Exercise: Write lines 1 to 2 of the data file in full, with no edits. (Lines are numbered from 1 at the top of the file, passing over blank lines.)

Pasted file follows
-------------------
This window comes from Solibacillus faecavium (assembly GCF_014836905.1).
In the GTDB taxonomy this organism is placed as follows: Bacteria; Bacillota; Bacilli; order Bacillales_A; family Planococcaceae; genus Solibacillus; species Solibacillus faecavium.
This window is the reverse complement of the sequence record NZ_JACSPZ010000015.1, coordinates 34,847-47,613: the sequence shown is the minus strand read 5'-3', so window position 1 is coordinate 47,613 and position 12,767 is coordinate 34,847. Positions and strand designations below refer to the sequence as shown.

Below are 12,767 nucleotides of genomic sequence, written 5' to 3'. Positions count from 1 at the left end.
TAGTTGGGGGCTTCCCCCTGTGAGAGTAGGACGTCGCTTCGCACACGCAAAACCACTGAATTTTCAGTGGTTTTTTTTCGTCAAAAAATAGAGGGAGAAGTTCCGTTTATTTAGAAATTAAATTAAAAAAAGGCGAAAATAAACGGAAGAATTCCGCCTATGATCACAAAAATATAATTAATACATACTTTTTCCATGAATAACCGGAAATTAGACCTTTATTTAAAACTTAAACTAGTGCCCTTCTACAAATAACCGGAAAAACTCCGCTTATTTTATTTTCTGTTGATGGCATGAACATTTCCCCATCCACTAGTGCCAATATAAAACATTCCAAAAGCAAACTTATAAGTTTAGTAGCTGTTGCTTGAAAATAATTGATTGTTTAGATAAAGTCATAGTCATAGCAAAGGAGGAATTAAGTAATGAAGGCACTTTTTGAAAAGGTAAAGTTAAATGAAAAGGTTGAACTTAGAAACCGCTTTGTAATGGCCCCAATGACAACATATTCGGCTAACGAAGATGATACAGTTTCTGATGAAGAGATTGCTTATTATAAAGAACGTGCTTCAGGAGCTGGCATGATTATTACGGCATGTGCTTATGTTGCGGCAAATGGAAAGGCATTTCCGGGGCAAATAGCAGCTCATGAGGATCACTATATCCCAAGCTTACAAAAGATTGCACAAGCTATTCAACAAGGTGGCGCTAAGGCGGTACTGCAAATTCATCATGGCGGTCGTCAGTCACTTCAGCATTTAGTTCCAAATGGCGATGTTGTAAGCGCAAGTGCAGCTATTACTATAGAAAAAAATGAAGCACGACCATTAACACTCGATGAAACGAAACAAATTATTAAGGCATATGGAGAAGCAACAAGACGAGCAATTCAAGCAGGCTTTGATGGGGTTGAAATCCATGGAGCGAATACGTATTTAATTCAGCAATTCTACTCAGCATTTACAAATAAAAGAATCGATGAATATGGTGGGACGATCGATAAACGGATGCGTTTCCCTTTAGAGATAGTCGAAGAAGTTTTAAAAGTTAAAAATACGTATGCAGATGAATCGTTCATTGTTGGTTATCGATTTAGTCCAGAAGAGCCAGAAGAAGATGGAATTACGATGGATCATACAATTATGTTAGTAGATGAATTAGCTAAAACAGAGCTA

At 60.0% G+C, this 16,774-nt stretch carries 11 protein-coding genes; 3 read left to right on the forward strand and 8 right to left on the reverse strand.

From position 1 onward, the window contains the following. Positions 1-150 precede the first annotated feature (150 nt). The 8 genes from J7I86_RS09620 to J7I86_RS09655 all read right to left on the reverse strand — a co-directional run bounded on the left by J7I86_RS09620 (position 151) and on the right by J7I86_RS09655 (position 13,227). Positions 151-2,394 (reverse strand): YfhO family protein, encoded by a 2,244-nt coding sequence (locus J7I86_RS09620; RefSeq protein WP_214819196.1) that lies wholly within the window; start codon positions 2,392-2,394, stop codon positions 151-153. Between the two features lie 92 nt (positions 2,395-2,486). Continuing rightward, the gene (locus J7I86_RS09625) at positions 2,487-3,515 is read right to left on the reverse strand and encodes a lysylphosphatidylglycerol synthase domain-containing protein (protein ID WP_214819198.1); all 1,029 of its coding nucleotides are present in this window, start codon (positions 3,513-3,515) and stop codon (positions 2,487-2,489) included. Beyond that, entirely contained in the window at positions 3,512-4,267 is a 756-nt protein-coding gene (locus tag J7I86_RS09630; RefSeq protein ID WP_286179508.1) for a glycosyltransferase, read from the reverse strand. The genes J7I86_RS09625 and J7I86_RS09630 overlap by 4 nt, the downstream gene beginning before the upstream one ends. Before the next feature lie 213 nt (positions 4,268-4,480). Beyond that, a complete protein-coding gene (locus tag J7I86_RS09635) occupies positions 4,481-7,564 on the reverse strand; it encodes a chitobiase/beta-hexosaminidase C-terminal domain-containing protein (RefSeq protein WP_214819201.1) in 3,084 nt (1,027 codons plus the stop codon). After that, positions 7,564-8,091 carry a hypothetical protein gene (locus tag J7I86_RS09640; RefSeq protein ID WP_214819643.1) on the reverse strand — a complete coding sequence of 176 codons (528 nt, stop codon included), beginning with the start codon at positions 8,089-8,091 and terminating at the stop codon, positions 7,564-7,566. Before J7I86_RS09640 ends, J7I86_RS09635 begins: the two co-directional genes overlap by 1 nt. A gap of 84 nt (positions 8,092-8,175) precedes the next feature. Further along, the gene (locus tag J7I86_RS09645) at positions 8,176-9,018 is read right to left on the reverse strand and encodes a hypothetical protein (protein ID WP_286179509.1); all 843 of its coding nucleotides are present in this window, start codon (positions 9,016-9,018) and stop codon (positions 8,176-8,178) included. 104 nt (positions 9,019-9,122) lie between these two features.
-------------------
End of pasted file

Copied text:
This window comes from Solibacillus faecavium (assembly GCF_014836905.1).
In the GTDB taxonomy this organism is placed as follows: Bacteria; Bacillota; Bacilli; order Bacillales_A; family Planococcaceae; genus Solibacillus; species Solibacillus faecavium.